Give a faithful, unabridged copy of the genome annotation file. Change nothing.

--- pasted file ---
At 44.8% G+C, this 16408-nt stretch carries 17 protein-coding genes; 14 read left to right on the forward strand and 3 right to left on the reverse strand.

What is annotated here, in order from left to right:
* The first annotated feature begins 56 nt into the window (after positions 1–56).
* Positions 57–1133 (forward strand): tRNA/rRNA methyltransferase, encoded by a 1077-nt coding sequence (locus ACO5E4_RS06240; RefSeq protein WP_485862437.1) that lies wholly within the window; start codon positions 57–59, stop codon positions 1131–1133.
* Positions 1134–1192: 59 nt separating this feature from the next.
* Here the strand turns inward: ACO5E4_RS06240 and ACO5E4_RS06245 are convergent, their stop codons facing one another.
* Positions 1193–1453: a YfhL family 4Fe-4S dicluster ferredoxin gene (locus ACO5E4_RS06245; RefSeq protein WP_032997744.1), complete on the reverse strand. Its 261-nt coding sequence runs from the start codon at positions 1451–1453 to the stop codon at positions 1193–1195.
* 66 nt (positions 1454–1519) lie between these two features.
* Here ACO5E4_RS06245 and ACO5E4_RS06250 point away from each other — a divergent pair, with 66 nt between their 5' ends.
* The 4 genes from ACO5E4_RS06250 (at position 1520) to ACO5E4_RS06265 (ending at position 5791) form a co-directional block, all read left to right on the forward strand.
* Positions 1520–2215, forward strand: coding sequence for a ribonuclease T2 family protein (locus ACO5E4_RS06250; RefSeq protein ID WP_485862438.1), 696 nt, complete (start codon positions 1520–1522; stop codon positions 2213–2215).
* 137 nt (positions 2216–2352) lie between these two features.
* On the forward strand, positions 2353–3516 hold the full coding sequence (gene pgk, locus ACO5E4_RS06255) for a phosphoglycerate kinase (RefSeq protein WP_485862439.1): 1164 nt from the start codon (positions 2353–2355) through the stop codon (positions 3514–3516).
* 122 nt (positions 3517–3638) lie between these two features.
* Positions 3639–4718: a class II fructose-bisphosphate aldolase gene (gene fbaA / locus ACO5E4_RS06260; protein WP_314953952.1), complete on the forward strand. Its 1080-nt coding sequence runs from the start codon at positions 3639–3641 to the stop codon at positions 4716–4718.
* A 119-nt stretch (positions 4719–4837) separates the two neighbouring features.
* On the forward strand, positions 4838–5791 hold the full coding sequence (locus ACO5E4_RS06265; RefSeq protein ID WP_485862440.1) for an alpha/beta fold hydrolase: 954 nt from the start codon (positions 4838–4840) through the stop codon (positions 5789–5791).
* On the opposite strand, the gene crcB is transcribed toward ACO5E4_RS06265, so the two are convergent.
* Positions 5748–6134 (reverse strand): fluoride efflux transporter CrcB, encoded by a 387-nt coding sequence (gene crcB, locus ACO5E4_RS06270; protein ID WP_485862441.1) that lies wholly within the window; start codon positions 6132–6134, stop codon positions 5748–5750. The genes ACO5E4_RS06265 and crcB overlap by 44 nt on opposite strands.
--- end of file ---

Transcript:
At 44.8% G+C, this 16408-nt stretch carries 17 protein-coding genes; 14 read left to right on the forward strand and 3 right to left on the reverse strand.

What is annotated here, in order from left to right:
* The first annotated feature begins 56 nt into the window (after positions 1–56).
* Positions 57–1133 (forward strand): tRNA/rRNA methyltransferase, encoded by a 1077-nt coding sequence (locus ACO5E4_RS06240; RefSeq protein WP_485862437.1) that lies wholly within the window; start codon positions 57–59, stop codon positions 1131–1133.
* Positions 1134–1192: 59 nt separating this feature from the next.
* Here the strand turns inward: ACO5E4_RS06240 and ACO5E4_RS06245 are convergent, their stop codons facing one another.
* Positions 1193–1453: a YfhL family 4Fe-4S dicluster ferredoxin gene (locus ACO5E4_RS06245; RefSeq protein WP_032997744.1), complete on the reverse strand. Its 261-nt coding sequence runs from the start codon at positions 1451–1453 to the stop codon at positions 1193–1195.
* 66 nt (positions 1454–1519) lie between these two features.
* Here ACO5E4_RS06245 and ACO5E4_RS06250 point away from each other — a divergent pair, with 66 nt between their 5' ends.
* The 4 genes from ACO5E4_RS06250 (at position 1520) to ACO5E4_RS06265 (ending at position 5791) form a co-directional block, all read left to right on the forward strand.
* Positions 1520–2215, forward strand: coding sequence for a ribonuclease T2 family protein (locus ACO5E4_RS06250; RefSeq protein ID WP_485862438.1), 696 nt, complete (start codon positions 1520–1522; stop codon positions 2213–2215).
* 137 nt (positions 2216–2352) lie between these two features.
* On the forward strand, positions 2353–3516 hold the full coding sequence (gene pgk, locus ACO5E4_RS06255) for a phosphoglycerate kinase (RefSeq protein WP_485862439.1): 1164 nt from the start codon (positions 2353–2355) through the stop codon (positions 3514–3516).
* 122 nt (positions 3517–3638) lie between these two features.
* Positions 3639–4718: a class II fructose-bisphosphate aldolase gene (gene fbaA / locus ACO5E4_RS06260; protein WP_314953952.1), complete on the forward strand. Its 1080-nt coding sequence runs from the start codon at positions 3639–3641 to the stop codon at positions 4716–4718.
* A 119-nt stretch (positions 4719–4837) separates the two neighbouring features.
* On the forward strand, positions 4838–5791 hold the full coding sequence (locus ACO5E4_RS06265; RefSeq protein ID WP_485862440.1) for an alpha/beta fold hydrolase: 954 nt from the start codon (positions 4838–4840) through the stop codon (positions 5789–5791).
* On the opposite strand, the gene crcB is transcribed toward ACO5E4_RS06265, so the two are convergent.
* Positions 5748–6134 (reverse strand): fluoride efflux transporter CrcB, encoded by a 387-nt coding sequence (gene crcB, locus ACO5E4_RS06270; protein ID WP_485862441.1) that lies wholly within the window; start codon positions 6132–6134, stop codon positions 5748–5750. The genes ACO5E4_RS06265 and crcB overlap by 44 nt on opposite strands.